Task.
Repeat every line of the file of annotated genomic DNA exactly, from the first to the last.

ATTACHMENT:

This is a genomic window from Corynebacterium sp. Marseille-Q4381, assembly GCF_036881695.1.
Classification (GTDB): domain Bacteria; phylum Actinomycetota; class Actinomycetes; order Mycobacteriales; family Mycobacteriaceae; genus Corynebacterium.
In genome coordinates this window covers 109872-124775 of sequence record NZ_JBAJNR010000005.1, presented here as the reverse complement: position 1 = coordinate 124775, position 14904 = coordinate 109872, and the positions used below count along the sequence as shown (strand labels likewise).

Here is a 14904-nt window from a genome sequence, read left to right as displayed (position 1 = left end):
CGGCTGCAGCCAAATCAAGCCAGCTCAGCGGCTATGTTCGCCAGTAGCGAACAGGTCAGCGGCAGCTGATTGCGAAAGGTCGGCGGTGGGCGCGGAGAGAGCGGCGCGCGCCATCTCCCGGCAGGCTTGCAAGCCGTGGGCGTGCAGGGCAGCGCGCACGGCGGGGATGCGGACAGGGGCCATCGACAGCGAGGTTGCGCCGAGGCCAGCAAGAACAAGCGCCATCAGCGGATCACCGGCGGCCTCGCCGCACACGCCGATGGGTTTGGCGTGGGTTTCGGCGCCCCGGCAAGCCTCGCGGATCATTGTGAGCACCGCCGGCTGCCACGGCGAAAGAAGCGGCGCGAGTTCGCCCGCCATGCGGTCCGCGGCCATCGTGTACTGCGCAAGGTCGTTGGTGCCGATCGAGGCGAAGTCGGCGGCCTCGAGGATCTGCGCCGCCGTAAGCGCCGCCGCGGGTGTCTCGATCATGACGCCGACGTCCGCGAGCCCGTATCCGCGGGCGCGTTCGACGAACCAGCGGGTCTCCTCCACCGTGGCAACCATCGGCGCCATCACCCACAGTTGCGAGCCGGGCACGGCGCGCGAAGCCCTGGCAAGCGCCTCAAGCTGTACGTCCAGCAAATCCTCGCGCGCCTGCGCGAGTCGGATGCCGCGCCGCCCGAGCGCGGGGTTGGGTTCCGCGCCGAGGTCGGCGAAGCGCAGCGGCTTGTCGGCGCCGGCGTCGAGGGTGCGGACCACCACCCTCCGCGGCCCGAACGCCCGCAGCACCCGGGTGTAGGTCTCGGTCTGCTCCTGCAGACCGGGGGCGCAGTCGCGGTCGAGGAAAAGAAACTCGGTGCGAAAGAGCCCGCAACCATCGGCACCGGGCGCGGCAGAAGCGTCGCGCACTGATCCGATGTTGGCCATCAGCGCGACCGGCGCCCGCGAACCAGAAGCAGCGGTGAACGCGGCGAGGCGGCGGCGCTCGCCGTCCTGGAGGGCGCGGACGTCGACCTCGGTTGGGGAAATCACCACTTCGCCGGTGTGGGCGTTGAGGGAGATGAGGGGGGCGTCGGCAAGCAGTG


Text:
This is a genomic window from Corynebacterium sp. Marseille-Q4381, assembly GCF_036881695.1.
Classification (GTDB): domain Bacteria; phylum Actinomycetota; class Actinomycetes; order Mycobacteriales; family Mycobacteriaceae; genus Corynebacterium.
In genome coordinates this window covers 109872-124775 of sequence record NZ_JBAJNR010000005.1, presented here as the reverse complement: position 1 = coordinate 124775, position 14904 = coordinate 109872, and the positions used below count along the sequence as shown (strand labels likewise).

Here is a 14904-nt window from a genome sequence, read left to right as displayed (position 1 = left end):
CGGCTGCAGCCAAATCAAGCCAGCTCAGCGGCTATGTTCGCCAGTAGCGAACAGGTCAGCGGCAGCTGATTGCGAAAGGTCGGCGGTGGGCGCGGAGAGAGCGGCGCGCGCCATCTCCCGGCAGGCTTGCAAGCCGTGGGCGTGCAGGGCAGCGCGCACGGCGGGGATGCGGACAGGGGCCATCGACAGCGAGGTTGCGCCGAGGCCAGCAAGAACAAGCGCCATCAGCGGATCACCGGCGGCCTCGCCGCACACGCCGATGGGTTTGGCGTGGGTTTCGGCGCCCCGGCAAGCCTCGCGGATCATTGTGAGCACCGCCGGCTGCCACGGCGAAAGAAGCGGCGCGAGTTCGCCCGCCATGCGGTCCGCGGCCATCGTGTACTGCGCAAGGTCGTTGGTGCCGATCGAGGCGAAGTCGGCGGCCTCGAGGATCTGCGCCGCCGTAAGCGCCGCCGCGGGTGTCTCGATCATGACGCCGACGTCCGCGAGCCCGTATCCGCGGGCGCGTTCGACGAACCAGCGGGTCTCCTCCACCGTGGCAACCATCGGCGCCATCACCCACAGTTGCGAGCCGGGCACGGCGCGCGAAGCCCTGGCAAGCGCCTCAAGCTGTACGTCCAGCAAATCCTCGCGCGCCTGCGCGAGTCGGATGCCGCGCCGCCCGAGCGCGGGGTTGGGTTCCGCGCCGAGGTCGGCGAAGCGCAGCGGCTTGTCGGCGCCGGCGTCGAGGGTGCGGACCACCACCCTCCGCGGCCCGAACGCCCGCAGCACCCGGGTGTAGGTCTCGGTCTGCTCCTGCAGACCGGGGGCGCAGTCGCGGTCGAGGAAAAGAAACTCGGTGCGAAAGAGCCCGCAACCATCGGCACCGGGCGCGGCAGAAGCGTCGCGCACTGATCCGATGTTGGCCATCAGCGCGACCGGCGCCCGCGAACCAGAAGCAGCGGTGAACGCGGCGAGGCGGCGGCGCTCGCCGTCCTGGAGGGCGCGGACGTCGACCTCGGTTGGGGAAATCACCACTTCGCCGGTGTGGGCGTTGAGGGAGATGAGGGGGGCGTCGGCAAGCAGTG